Why Young-Adult Books Are for Everyone
I grew up in Queens. My parents, older brother and I moved several times before I went away to college upstate, but we always stayed in Queens—which, though part of New York City, didn’t feel like a city. Or a suburb, or a small town, or the countryside. This place that felt like no place became the fictional neighborhood “Belle Heights,” where my imagination seems to live.
When I was seven, I sat on the edge of an old, enormous tree stump. Sadly, a magnificent tree had been cut down because an old lady thought the tree would fall on her apartment. She had a dog whose ears were always taped up. The dog’s name was “Impy,” short for “Impossible.”
On that tree stump, I had an odd experience. Suddenly, the whole world looked entirely, overwhelmingly, different. I saw my life split into two parts. Early childhood was on one side of this moment, and the rest of childhood was on the other.
It happened again seven years later, at age 14. I can’t remember exactly where I was, definitely not on the tree stump. Again, it took only an instant. This time, all of childhood was on one side of the moment, and early adulthood loomed on the other. My “14-year-old head” was seeing everything anew. This was also when I started writing. My first short story, “Let Me Tell You a Little Bit About Myself,” was written from the point of view of a 14-year-old girl I knew. She was madly in love with her boyfriend, Paul. The first line was, “I love Paul and I always will.” She went on to have a fight with Paul, and fell in love with several other guys, and then made up with Paul. The last line was, “I love Paul and I always will.” The story, never published of course, taught me about character, voice, and structure.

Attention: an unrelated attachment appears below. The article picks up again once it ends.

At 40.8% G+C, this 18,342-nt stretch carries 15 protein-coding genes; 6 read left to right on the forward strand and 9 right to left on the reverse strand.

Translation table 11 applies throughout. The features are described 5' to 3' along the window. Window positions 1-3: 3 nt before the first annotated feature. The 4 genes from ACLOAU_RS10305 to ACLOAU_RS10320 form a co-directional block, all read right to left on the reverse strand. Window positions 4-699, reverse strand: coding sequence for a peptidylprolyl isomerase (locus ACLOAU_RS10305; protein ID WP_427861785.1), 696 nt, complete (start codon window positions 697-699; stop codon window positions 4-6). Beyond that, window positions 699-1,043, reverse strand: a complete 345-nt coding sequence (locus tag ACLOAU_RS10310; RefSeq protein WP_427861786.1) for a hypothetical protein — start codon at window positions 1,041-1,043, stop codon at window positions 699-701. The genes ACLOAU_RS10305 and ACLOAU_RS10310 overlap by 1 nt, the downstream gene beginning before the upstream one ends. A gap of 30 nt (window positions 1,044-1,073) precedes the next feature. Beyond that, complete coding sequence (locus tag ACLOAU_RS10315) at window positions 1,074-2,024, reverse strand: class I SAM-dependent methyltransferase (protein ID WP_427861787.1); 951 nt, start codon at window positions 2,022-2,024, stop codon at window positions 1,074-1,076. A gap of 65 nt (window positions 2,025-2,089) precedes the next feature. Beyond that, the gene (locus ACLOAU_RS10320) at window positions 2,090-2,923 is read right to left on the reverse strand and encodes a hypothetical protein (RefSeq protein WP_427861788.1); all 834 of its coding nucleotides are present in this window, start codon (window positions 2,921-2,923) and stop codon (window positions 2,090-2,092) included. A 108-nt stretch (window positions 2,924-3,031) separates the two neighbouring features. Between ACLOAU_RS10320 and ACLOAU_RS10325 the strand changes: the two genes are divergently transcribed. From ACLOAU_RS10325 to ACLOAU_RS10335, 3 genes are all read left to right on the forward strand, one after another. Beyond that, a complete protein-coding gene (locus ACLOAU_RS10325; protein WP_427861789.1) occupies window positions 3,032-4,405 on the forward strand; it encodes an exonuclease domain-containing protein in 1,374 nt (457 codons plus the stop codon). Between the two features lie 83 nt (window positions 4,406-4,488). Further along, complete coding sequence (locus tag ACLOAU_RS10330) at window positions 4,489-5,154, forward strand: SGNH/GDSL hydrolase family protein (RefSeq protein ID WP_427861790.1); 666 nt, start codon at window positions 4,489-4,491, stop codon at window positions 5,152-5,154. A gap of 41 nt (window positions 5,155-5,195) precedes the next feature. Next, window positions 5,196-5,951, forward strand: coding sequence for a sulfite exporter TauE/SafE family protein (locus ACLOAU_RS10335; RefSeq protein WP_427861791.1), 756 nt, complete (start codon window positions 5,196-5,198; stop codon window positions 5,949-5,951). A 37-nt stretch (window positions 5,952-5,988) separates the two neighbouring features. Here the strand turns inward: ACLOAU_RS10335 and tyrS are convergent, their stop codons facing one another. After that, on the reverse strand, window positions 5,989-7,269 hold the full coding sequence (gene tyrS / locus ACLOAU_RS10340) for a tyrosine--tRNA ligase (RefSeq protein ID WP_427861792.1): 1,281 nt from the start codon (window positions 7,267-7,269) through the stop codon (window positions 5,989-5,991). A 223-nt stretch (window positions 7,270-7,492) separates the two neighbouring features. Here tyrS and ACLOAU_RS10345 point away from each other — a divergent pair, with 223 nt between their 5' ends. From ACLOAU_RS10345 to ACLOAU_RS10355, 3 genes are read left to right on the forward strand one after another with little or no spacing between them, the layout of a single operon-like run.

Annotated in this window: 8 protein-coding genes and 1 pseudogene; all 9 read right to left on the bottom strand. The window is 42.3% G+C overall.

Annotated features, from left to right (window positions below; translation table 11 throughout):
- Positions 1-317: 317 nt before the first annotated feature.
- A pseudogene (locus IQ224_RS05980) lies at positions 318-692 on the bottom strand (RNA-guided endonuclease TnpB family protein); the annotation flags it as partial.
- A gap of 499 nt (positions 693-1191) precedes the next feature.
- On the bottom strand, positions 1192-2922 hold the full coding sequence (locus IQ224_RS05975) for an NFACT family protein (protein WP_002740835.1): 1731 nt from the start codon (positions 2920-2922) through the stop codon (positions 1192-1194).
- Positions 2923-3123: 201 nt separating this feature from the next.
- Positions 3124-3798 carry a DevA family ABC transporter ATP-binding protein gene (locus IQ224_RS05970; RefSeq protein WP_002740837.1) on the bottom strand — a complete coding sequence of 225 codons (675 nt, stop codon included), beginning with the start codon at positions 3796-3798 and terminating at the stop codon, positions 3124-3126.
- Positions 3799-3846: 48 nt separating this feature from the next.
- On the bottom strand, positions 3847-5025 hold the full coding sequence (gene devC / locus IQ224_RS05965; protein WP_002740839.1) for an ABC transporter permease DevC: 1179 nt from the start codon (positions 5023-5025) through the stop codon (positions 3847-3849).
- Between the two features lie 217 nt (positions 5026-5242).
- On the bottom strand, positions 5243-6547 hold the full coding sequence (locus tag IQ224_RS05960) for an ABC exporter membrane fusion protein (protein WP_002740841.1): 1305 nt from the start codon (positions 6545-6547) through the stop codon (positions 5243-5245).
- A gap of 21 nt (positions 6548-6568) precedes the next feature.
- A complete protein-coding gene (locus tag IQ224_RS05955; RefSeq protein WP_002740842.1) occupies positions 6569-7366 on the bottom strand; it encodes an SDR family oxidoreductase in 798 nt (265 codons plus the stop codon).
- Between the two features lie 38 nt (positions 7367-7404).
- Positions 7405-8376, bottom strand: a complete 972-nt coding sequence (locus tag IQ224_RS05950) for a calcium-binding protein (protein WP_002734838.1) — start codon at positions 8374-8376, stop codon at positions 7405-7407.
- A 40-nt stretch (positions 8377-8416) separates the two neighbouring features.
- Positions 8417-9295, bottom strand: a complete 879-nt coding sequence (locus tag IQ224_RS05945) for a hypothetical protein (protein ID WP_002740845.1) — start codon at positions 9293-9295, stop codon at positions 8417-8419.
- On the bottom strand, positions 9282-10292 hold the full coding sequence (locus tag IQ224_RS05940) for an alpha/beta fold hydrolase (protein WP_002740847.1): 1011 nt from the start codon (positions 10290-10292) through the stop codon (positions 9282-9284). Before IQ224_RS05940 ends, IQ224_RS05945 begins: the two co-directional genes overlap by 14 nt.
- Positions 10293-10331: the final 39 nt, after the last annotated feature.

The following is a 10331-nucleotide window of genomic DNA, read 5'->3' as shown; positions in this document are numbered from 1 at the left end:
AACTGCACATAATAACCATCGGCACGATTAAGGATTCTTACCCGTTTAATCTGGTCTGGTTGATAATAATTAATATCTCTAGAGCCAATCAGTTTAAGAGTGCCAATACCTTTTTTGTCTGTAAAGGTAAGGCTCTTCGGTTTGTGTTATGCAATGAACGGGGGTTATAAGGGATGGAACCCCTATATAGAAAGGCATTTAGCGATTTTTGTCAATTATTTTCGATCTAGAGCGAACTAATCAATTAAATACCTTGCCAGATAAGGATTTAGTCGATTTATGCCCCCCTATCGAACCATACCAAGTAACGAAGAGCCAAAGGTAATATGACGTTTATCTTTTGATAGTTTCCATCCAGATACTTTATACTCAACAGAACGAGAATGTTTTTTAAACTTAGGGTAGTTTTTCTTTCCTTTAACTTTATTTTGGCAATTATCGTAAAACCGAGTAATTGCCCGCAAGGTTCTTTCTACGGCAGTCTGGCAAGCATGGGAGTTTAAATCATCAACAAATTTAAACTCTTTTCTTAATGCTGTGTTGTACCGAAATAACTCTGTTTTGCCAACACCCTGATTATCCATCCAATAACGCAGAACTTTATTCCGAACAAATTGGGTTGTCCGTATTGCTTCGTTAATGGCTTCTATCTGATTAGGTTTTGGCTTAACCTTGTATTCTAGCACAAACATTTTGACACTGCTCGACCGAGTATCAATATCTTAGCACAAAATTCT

This is also why many of my characters experience life-altering changes at lightning speeds. I don’t question if this is realistic. I know it is because it happened to me.
So I figured I had a pattern; this transformation, or whatever it was, which had occurred at seven and 14, would happen every seven years—at 21, 28, 35, and so on. But it never happened again. There have been quite a few seven-year milestones since then, but at 14, something stayed in place. I think this is true for most people. They carry pieces of themselves from different ages and like to read books that remind them of who they used to be and how it led to the person they are now.
When people ask me what age I write for, I say, “My age.”